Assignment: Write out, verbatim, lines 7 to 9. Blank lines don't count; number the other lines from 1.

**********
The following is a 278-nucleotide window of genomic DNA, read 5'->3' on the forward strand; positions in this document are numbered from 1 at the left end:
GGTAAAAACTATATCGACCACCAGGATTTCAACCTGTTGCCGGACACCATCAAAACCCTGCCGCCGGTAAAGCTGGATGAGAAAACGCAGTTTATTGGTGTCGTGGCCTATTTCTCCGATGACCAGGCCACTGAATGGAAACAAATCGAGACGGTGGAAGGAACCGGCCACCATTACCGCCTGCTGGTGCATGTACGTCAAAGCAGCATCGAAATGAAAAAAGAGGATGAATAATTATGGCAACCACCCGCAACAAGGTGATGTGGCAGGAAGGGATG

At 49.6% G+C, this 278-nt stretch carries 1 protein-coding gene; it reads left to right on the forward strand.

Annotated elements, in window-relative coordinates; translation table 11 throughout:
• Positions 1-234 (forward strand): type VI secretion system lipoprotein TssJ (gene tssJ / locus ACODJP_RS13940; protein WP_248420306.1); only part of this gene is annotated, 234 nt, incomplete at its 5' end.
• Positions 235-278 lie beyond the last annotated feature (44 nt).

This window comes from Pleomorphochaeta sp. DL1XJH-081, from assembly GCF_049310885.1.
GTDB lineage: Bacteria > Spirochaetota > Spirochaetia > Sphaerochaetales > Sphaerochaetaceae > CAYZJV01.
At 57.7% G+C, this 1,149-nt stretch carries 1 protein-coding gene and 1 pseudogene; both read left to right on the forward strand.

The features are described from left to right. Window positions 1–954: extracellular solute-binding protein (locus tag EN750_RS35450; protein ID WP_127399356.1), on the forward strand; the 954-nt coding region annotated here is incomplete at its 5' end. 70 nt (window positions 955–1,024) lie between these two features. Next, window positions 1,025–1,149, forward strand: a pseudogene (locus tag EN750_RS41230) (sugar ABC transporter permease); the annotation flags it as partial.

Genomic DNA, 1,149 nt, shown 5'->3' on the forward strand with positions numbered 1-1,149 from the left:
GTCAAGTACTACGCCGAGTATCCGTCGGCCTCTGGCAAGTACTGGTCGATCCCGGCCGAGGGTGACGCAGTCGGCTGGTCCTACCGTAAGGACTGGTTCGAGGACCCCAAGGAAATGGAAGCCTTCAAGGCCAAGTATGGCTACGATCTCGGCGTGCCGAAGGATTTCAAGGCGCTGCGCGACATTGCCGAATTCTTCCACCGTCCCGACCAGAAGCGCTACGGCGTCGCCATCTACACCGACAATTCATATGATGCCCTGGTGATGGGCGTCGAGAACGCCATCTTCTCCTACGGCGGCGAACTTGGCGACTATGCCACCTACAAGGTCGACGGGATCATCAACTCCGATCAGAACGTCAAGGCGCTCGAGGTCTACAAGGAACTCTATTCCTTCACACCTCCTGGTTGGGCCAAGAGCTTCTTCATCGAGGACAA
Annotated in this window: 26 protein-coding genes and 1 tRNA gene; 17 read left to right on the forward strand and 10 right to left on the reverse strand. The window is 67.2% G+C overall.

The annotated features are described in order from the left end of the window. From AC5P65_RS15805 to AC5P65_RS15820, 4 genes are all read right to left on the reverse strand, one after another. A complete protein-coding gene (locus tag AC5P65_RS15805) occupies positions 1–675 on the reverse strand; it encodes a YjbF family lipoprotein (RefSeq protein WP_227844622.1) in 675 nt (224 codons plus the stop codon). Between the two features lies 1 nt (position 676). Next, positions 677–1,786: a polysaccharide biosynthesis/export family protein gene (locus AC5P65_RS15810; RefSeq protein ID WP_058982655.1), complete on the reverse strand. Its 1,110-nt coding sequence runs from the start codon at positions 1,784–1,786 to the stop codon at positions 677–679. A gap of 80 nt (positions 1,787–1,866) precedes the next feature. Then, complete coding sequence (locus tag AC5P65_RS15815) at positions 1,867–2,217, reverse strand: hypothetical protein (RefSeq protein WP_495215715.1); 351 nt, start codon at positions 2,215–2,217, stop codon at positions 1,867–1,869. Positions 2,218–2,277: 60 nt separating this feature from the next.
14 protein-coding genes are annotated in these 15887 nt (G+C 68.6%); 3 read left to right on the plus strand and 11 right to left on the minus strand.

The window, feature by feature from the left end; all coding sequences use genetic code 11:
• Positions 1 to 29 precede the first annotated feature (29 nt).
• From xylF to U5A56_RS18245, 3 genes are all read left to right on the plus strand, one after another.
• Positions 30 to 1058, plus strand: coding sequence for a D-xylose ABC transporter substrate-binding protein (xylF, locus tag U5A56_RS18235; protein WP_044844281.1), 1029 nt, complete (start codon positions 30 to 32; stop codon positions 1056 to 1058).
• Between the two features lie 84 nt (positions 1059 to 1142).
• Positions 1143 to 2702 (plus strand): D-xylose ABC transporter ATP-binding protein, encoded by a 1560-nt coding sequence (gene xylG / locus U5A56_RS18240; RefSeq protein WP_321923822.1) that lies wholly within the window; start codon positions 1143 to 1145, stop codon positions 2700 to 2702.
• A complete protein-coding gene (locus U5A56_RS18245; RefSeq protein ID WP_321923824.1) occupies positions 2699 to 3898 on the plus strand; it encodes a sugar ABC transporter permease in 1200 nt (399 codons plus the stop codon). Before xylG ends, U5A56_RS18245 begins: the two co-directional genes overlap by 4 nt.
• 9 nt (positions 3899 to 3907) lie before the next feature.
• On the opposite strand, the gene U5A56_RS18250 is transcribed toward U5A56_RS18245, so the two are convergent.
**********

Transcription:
This window comes from Pleomorphochaeta sp. DL1XJH-081, from assembly GCF_049310885.1.
GTDB lineage: Bacteria > Spirochaetota > Spirochaetia > Sphaerochaetales > Sphaerochaetaceae > CAYZJV01.
At 57.7% G+C, this 1,149-nt stretch carries 1 protein-coding gene and 1 pseudogene; both read left to right on the forward strand.